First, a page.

The map of annual mean precipitation changes in response to increasing CO2 is shown in Fig. 23. The broad patterns of enhanced rainfall in parts of the deep tropics, along with high latitudes, and a reduction of precipitation in the subtropics is similar between CM2.1 and CM2.5; this meridional banding of the precipitation response in CM2.5 corresponds to the “wet get wetter/dry get drier” pattern that is a robust response across IPCC AR4 climate models (Held and Soden 2006). There are some notable differences, however. For example, while CM2.1 has substantial rainfall reductions over the Sahel (see Held et al. 2005), such reductions are small in CM2.5. There are also larger rainfall reductions over tropical regions of South America in CM2.5 than in CM2.1.
There are substantial differences in projected precipitation changes over southern Europe and the Mediterranean, as shown in Figs. 24b,d. There is a broad area of precipitation reduction over southern Europe and the Mediterranean in CM2.1, consistent with many models used in the IPCC AR4 [see Figs. 10.9 and 10.12 of Meehl et al. (2007)]. In contrast, the reductions in rainfall in CM2.5 are somewhat smaller, are tightly associated with topography, and are largest over mountainous terrain. This represents a different projection of possible rainfall changes over southern Europe and the Mediterranean, and would have a fundamentally different societal impact. Further analysis and experimentation is needed to more thoroughly understand why these precipitation projections differ so substantially between the models, and which is more credible. There are also differences in model projections of precipitation changes over North America (Figs. 24a,c), and their significance and causal factors need to be more carefully examined in future work.
In response to CO2 doubling, CM2.5 has an enhanced warming of eastern equatorial Pacific surface temperature (Fig. 21), an eastward shift of equatorial Pacific precipitation (Fig. 23), and a weakening of the Pacific Walker circulation (not shown); these precipitation and Walker circulation responses in CM2.5 are also present in most IPCC AR4 models (e.g., Vecchi and Soden 2007; Vecchi and Wittenberg 2010; Collins et al. 2010). There is also enhanced SST warming (Fig. 21) and an associated precipitation increase (Fig. 23) in the western Indian Ocean and equatorial Atlantic; these also resemble the changes seen in the Coupled Model Intercomparison Project 3 (CMIP3) multimodel ensemble (Vecchi and Soden 2007) and may be related to an overall weakening of tropical zonal atmospheric circulation. Though the tropical Pacific response appears “El Niño–like,” the western North American precipitation response to CO2 doubling in CM2.5 deviates substantially from that typically associated with El Niño (Fig. 24c): the drying in southwestern North America and wet conditions in the Pacific Northwest are typical of La Niña conditions (e.g., Larkin and Harrison 2005). In addition, although the tropical Pacific surface temperature and precipitation response of CM2.5 to 2X_CO2 is more El Niño–like in its structure than that of CM2.1 (Figs. 21, 23), the precipitation response over North America is more La Niña–like in CM2.5 than in CM2.1. These model responses and other recent studies (e.g., Collins 2005; Vecchi and Soden 2007; DiNezio et al. 2010) highlight how El Niño provides an incomplete (possibly misleading) analog for interpreting the character of and mechanisms behind the climatic response to changing radiative forcing.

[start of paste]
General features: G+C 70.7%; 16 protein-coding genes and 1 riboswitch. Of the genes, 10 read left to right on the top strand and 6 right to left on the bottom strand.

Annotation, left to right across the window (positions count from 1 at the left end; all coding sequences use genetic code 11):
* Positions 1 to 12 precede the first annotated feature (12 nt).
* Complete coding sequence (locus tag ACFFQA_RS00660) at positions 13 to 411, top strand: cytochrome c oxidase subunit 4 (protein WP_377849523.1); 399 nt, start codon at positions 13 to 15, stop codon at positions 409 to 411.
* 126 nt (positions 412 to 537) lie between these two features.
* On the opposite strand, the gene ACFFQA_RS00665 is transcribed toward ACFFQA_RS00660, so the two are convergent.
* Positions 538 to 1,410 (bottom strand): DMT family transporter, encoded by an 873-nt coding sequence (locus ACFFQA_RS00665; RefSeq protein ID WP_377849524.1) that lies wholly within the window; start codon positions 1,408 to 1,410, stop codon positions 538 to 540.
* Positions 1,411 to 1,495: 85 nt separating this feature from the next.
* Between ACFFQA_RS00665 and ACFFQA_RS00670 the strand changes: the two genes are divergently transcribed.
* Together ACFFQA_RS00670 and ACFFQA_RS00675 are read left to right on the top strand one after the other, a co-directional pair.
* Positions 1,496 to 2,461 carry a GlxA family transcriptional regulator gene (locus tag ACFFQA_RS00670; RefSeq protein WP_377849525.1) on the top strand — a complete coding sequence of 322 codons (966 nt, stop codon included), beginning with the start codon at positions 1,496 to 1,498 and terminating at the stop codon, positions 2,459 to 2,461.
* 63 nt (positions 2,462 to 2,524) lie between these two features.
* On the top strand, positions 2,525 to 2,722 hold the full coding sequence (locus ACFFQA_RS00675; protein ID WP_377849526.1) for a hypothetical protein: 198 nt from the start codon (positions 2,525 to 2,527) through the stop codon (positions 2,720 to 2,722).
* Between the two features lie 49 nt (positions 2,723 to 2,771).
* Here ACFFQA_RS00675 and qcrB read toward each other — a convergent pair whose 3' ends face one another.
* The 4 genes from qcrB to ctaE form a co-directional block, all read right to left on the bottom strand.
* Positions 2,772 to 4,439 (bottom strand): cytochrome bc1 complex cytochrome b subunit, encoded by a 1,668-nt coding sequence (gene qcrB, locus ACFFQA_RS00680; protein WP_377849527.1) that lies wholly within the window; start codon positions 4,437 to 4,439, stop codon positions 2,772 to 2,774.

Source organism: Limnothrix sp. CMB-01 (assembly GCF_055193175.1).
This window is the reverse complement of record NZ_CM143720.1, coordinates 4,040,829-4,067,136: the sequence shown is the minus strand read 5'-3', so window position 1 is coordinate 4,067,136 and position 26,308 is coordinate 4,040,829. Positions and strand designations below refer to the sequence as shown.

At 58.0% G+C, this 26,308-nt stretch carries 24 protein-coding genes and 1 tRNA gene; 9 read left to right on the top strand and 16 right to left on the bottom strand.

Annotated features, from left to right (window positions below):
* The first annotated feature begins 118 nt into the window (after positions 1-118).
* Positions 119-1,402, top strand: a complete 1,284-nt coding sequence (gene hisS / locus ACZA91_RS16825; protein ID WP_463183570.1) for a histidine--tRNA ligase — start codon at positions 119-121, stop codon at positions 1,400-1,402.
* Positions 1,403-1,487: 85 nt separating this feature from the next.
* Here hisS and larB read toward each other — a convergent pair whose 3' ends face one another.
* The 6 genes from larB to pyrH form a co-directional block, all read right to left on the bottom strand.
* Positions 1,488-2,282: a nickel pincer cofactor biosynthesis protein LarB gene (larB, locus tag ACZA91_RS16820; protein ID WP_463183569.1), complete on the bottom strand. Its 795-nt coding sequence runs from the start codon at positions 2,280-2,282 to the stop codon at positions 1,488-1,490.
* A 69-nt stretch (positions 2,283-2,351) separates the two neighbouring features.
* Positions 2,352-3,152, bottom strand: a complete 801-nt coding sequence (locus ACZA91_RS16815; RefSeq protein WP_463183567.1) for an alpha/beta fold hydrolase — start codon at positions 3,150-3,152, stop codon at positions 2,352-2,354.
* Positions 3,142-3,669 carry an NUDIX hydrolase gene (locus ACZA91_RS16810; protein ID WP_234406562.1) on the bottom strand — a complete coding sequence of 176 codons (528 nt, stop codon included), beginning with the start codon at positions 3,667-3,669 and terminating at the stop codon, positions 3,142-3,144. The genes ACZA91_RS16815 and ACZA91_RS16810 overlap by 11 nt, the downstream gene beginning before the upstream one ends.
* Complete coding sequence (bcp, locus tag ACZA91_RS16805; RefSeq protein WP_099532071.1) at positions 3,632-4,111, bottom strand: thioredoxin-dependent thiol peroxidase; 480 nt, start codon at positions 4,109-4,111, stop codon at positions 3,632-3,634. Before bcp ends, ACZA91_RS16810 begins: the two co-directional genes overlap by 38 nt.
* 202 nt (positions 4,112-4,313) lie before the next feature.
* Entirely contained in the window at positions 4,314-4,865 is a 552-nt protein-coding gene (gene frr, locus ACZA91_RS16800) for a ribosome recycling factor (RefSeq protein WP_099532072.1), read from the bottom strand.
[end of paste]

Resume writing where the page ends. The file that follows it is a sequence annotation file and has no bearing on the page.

c. Atlantic meridional overturning circulation
Time series of the AMOC for CM2.1 and CM2.5 are shown in Fig. 25 for both the 1990 control simulations and the 2X_CO2 simulations. The AMOC in CM2.1 has substantial interdecadal variability with a time scale of approximately 20 yr; in contrast, interdecadal AMOC variability in CM2.5 is rather muted. One hypothesis for this muted interdecadal variability involves a pronounced bias in mixed layer depths in the Labrador Sea where the water is much less stratified than in observations. As a result, convection to depths greater than 3000 m occurs most years in CM2.5, with little interannual variability. This continual deep mixing and lack of interannual variability may serve to mute any AMOC variability and sensitivity to perturbations, since variability and change in Labrador Sea convection are thought to be important factors in AMOC decadal variability and change (see, e.g., Böning et al. 2006). There is substantial multidecadal variability in the Greenland, Iceland, and Norwegian seas in CM2.5, but this signal of variability is not communicated to the North Atlantic.
There are at least two potential reasons for this persistent deep mixing in the Labrador Sea in CM2.5: (i) with no parameterization of the effects of ocean eddies in CM2.5, and with insufficient horizontal resolution to fully resolve eddies in the Labrador Sea, there is relatively weak eddy mixing of the freshwater in the boundary current into the interior of the Labrador Sea. Such transport would help to stratify the Labrador Sea and reduce convection. (ii) As described previously, the resolution of the model is not sufficient to fully represent the flow of dense water over the Denmark and into the deep layers of the Labrador Sea (Winton et al. 1998). This bias leads to warmer and lighter water at depth than observed, also serving to destabilize the water column and enhance wintertime convection. To partially address this bias, a new version of CM2.5 is being developed in which the Denmark Strait and Faroe Bank channel overflows are parameterized using a formulation developed as part of the NOAA–National Science Foundation (NSF)-funded U.S. Climate Process Team (Danabasoglu et al. 2010). Preliminary experiments with this parameterization in both CM2.1 and CM2.5 have shown that it leads to an increase in the amount of cold, dense water in the deeper layers of the Labrador Sea (below 2000 m). There is also a significant reduction in Labrador Sea convection, as measured by mixed layer depth. This parameterization will be employed in a new version of CM2.5 under development.